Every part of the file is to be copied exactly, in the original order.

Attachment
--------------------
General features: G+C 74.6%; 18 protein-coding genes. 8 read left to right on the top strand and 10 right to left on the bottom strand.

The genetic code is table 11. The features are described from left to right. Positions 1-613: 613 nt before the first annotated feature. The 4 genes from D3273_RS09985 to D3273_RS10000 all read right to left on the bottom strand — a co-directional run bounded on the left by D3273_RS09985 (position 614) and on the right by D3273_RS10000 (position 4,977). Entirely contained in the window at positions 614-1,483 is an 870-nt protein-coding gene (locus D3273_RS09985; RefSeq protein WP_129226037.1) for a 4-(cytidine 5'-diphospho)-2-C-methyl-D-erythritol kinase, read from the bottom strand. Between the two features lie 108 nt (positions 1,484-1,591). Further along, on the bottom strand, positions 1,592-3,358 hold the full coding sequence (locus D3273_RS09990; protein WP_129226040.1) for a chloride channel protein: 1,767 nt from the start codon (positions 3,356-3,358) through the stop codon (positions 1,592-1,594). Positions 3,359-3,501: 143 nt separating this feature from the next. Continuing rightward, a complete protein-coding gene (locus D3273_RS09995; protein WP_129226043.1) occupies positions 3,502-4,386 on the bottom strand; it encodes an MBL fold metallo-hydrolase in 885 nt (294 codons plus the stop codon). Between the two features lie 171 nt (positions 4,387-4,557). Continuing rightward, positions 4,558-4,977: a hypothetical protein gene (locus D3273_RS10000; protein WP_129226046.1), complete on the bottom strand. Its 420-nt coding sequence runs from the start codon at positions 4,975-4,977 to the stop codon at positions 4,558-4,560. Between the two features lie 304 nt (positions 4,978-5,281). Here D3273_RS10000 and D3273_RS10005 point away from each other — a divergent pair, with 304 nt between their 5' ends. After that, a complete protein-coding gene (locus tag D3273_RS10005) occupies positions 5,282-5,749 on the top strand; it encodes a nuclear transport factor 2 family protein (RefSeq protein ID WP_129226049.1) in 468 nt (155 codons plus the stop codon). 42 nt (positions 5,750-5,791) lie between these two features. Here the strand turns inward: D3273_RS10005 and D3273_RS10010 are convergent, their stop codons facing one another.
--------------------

General features: G+C 74.6%; 18 protein-coding genes. 8 read left to right on the top strand and 10 right to left on the bottom strand.

The genetic code is table 11. The features are described from left to right. Positions 1-613: 613 nt before the first annotated feature. The 4 genes from D3273_RS09985 to D3273_RS10000 all read right to left on the bottom strand — a co-directional run bounded on the left by D3273_RS09985 (position 614) and on the right by D3273_RS10000 (position 4,977). Entirely contained in the window at positions 614-1,483 is an 870-nt protein-coding gene (locus D3273_RS09985; RefSeq protein WP_129226037.1) for a 4-(cytidine 5'-diphospho)-2-C-methyl-D-erythritol kinase, read from the bottom strand. Between the two features lie 108 nt (positions 1,484-1,591). Further along, on the bottom strand, positions 1,592-3,358 hold the full coding sequence (locus D3273_RS09990; protein WP_129226040.1) for a chloride channel protein: 1,767 nt from the start codon (positions 3,356-3,358) through the stop codon (positions 1,592-1,594). Positions 3,359-3,501: 143 nt separating this feature from the next. Continuing rightward, a complete protein-coding gene (locus D3273_RS09995; protein WP_129226043.1) occupies positions 3,502-4,386 on the bottom strand; it encodes an MBL fold metallo-hydrolase in 885 nt (294 codons plus the stop codon). Between the two features lie 171 nt (positions 4,387-4,557). Continuing rightward, positions 4,558-4,977: a hypothetical protein gene (locus D3273_RS10000; protein WP_129226046.1), complete on the bottom strand. Its 420-nt coding sequence runs from the start codon at positions 4,975-4,977 to the stop codon at positions 4,558-4,560. Between the two features lie 304 nt (positions 4,978-5,281). Here D3273_RS10000 and D3273_RS10005 point away from each other — a divergent pair, with 304 nt between their 5' ends. After that, a complete protein-coding gene (locus tag D3273_RS10005) occupies positions 5,282-5,749 on the top strand; it encodes a nuclear transport factor 2 family protein (RefSeq protein ID WP_129226049.1) in 468 nt (155 codons plus the stop codon). 42 nt (positions 5,750-5,791) lie between these two features. Here the strand turns inward: D3273_RS10005 and D3273_RS10010 are convergent, their stop codons facing one another.